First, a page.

(This was originally posted on Minor League Ball .)
TOP 5 LAST 5 is a look back on each MLB team and sees how each of the top 5 draft picks since 2008 fared this past season. While some players have reached the major leagues and flourished like Chris Sale, Buster Posey and Craig Kimbrel; some players have seen their dreams of playing in the show fall by the wayside as they are no longer in the game, playing abroad or in independent leagues. Every player flashed some sort of potential otherwise they wouldn’t have been selected in the first 5 or 6 rounds. Lets start by taking a look at one of the reigning National League Wild Card champions, the Atlanta Braves, and see how well their front office has drafted over the last 5 years.
1/40 Brett DeVall LHP, 2/64 Tyler Stovall LHP, 2/70 Zeke Spruill RHP, 3/96 Craig Kimbrel RHP, 4/130 Braeden Schlehuber C
In 2008 the Braves started their draft by selecting high school lefty pitcher Brett DeVall with the 40th pick overall in the 1st round. He was selected as compensation for free agent Ron Mahay signing with Kansas City. Unfortunately, DeVall did not play professional baseball in 2012. His last professional season was 2010 in A ball with Rome at age 20. He posted a 4.39 ERA, 1.52 WHIP, 71 strikeouts to 28 walks and a 7-9 record over 106 2/3 innings. Elbow troubles marred his career and he was released Spring of 2011.
They followed DeVall with another high school lefty, Tyler Stovall, in the 2nd round as the 64th overall player selected. This past season saw the southpaw pitcher in the independent leagues with the Normal CornBelters of the Frontier League making 22 appearances including 16 starts. Over 83 2/3 innings, Stovall struck out 91 batters but also walked 90. He posted a 2-9 record with a 5.70 ERA and 1.90 WHIP while surrendering 7.3 H/9.
Their next pick was also in the 2nd round 6 picks later with the 70th overall selection of Zeke Spruill, a high school righty pither. In 2012, he spent the year in AA Mississippi making 27 starts and logging 163 2/3 innings. Srpuill didn’t exactly blow hitters away but was very durable and saved the bullpen more often than not when he toed the rubber. He would finish with a 3.63 ERA, 1.25 WHIP, 106 strikeouts to 47 walks while allowing 8.69 hits per 9 innings.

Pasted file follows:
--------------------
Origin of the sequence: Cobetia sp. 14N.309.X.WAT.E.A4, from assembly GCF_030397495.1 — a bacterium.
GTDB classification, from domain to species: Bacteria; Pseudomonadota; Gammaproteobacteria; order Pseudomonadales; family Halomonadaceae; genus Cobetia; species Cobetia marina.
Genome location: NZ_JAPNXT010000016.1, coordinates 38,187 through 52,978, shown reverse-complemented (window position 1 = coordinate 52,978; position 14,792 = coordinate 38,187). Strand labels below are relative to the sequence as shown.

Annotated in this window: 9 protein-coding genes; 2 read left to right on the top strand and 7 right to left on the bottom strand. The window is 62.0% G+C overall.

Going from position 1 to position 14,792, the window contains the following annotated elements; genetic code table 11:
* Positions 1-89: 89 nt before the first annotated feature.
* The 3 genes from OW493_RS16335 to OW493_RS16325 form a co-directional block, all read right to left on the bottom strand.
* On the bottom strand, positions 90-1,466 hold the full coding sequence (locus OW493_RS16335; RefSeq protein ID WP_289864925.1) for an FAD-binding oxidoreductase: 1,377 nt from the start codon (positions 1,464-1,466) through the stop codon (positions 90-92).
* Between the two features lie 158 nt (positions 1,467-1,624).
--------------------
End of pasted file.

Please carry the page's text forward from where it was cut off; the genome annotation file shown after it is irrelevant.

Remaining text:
Everyone and their mother know about their 4th pick of the 2008 draft as somehow a young righty power reliever from junior college fell to the Braves in the 3rd round with the 96th overall pick. This was Craig Kimbrel, the most prolific strikeout artist the major leagues have seen. He saved 42 games for the Braves while pitching to a 1.01 ERA, 0.65 WHIP, 63 appearances spanning 62 2/3 innings and a 3-1 record. He managed to set a new major league record for highest strikeout rate by a reliever with 16.66 per 9 innings (116 total) while only walking 2.01 per 9 (14 total). He had an otherworldly rate of 8.29 strikeouts to every batter he walked.
Atlanta would follow that pick with their 4th round selection of junior college catcher Braeden Schlehuber with the 130th overall pick. Schlehuber peaked at high A Lynchburg this past season while posting a .768 OPS over 319 plate appearances and playing behind the dish. He sent 8 balls out of the park and plated another 42. He came around to score 36 times while also hitting 29 extra base hits and was plunked by the pitcher a career high 17 times.
1/7 Mike Minor LHP, 3/87 David Hale RHP, 4/118 Mycal Jones OF, 5/148 Thomas Berryhill RHP, 6/178 Ryan Woolley RHP
This would be the first year the Atlanta Braves saw a top 10 selection in the draft since 1991 when they took Mike Kelly 2nd overall. Taking the 7th pick overall, the Braves drafted another southpaw, but this time with some college experience in the form of Mike Minor. He would go on to complete his first full season in the bigs in 2012 making 30 starts for the parent club, compiling an 11-10 record with a 4.12 ERA, 1.15 WHIP, 2.59 K/BB, and 7.58 H/9. He was very homer prone this past season though, giving up 26 in 179 1/3 innings.
The Braves would forfeit their 2nd round selection to Los Angeles by signing Derek Lowe in the offseason and took a college righty named David Hale in the 3rd round, 87th overall. Hale started 27 games for AA Mississippi posting a 3.77 ERA, 1.29 WHIP, 7.66 K/9 and 7.48 H/9 in 145 2/3 innings. He would also win 8 games opposed to 4 losses.